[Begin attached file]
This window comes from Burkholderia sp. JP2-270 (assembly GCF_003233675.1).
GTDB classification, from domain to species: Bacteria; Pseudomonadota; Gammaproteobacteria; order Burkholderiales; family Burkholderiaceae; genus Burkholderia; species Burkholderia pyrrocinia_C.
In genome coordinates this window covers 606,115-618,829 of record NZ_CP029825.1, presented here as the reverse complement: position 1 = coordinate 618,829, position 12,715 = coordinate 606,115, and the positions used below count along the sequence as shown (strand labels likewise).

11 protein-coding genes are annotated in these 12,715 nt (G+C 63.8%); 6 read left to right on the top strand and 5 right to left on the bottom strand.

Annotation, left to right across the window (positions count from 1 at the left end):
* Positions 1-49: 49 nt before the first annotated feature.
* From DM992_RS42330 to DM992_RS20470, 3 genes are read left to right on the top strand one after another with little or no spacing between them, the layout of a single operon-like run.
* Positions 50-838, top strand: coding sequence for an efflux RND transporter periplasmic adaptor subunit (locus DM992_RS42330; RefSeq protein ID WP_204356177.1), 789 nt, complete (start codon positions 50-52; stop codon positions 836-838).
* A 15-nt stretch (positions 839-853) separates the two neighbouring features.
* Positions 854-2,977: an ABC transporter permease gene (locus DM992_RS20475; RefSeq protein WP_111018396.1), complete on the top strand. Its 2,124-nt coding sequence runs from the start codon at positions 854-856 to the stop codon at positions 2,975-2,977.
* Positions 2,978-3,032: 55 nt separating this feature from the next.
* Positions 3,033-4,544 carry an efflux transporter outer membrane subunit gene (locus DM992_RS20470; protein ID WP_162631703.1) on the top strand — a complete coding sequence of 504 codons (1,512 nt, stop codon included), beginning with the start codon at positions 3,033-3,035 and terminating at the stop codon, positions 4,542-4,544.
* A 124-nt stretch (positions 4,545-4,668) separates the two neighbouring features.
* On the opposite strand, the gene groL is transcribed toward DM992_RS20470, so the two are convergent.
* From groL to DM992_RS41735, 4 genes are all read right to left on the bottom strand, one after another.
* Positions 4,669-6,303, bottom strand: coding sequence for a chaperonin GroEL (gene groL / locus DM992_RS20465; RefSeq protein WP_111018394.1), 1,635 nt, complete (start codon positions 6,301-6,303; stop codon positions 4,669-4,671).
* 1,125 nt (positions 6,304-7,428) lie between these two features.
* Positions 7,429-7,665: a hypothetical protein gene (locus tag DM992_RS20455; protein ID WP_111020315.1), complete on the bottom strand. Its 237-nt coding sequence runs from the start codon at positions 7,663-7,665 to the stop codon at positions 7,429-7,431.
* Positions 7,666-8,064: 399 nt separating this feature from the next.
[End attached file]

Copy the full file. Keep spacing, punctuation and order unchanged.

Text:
This window comes from Burkholderia sp. JP2-270 (assembly GCF_003233675.1).
GTDB classification, from domain to species: Bacteria; Pseudomonadota; Gammaproteobacteria; order Burkholderiales; family Burkholderiaceae; genus Burkholderia; species Burkholderia pyrrocinia_C.
In genome coordinates this window covers 606,115-618,829 of record NZ_CP029825.1, presented here as the reverse complement: position 1 = coordinate 618,829, position 12,715 = coordinate 606,115, and the positions used below count along the sequence as shown (strand labels likewise).

11 protein-coding genes are annotated in these 12,715 nt (G+C 63.8%); 6 read left to right on the top strand and 5 right to left on the bottom strand.

Annotation, left to right across the window (positions count from 1 at the left end):
* Positions 1-49: 49 nt before the first annotated feature.
* From DM992_RS42330 to DM992_RS20470, 3 genes are read left to right on the top strand one after another with little or no spacing between them, the layout of a single operon-like run.
* Positions 50-838, top strand: coding sequence for an efflux RND transporter periplasmic adaptor subunit (locus DM992_RS42330; RefSeq protein ID WP_204356177.1), 789 nt, complete (start codon positions 50-52; stop codon positions 836-838).
* A 15-nt stretch (positions 839-853) separates the two neighbouring features.
* Positions 854-2,977: an ABC transporter permease gene (locus DM992_RS20475; RefSeq protein WP_111018396.1), complete on the top strand. Its 2,124-nt coding sequence runs from the start codon at positions 854-856 to the stop codon at positions 2,975-2,977.
* Positions 2,978-3,032: 55 nt separating this feature from the next.
* Positions 3,033-4,544 carry an efflux transporter outer membrane subunit gene (locus DM992_RS20470; protein ID WP_162631703.1) on the top strand — a complete coding sequence of 504 codons (1,512 nt, stop codon included), beginning with the start codon at positions 3,033-3,035 and terminating at the stop codon, positions 4,542-4,544.
* A 124-nt stretch (positions 4,545-4,668) separates the two neighbouring features.
* On the opposite strand, the gene groL is transcribed toward DM992_RS20470, so the two are convergent.
* From groL to DM992_RS41735, 4 genes are all read right to left on the bottom strand, one after another.
* Positions 4,669-6,303, bottom strand: coding sequence for a chaperonin GroEL (gene groL / locus DM992_RS20465; RefSeq protein WP_111018394.1), 1,635 nt, complete (start codon positions 6,301-6,303; stop codon positions 4,669-4,671).
* 1,125 nt (positions 6,304-7,428) lie between these two features.
* Positions 7,429-7,665: a hypothetical protein gene (locus tag DM992_RS20455; protein ID WP_111020315.1), complete on the bottom strand. Its 237-nt coding sequence runs from the start codon at positions 7,663-7,665 to the stop codon at positions 7,429-7,431.
* Positions 7,666-8,064: 399 nt separating this feature from the next.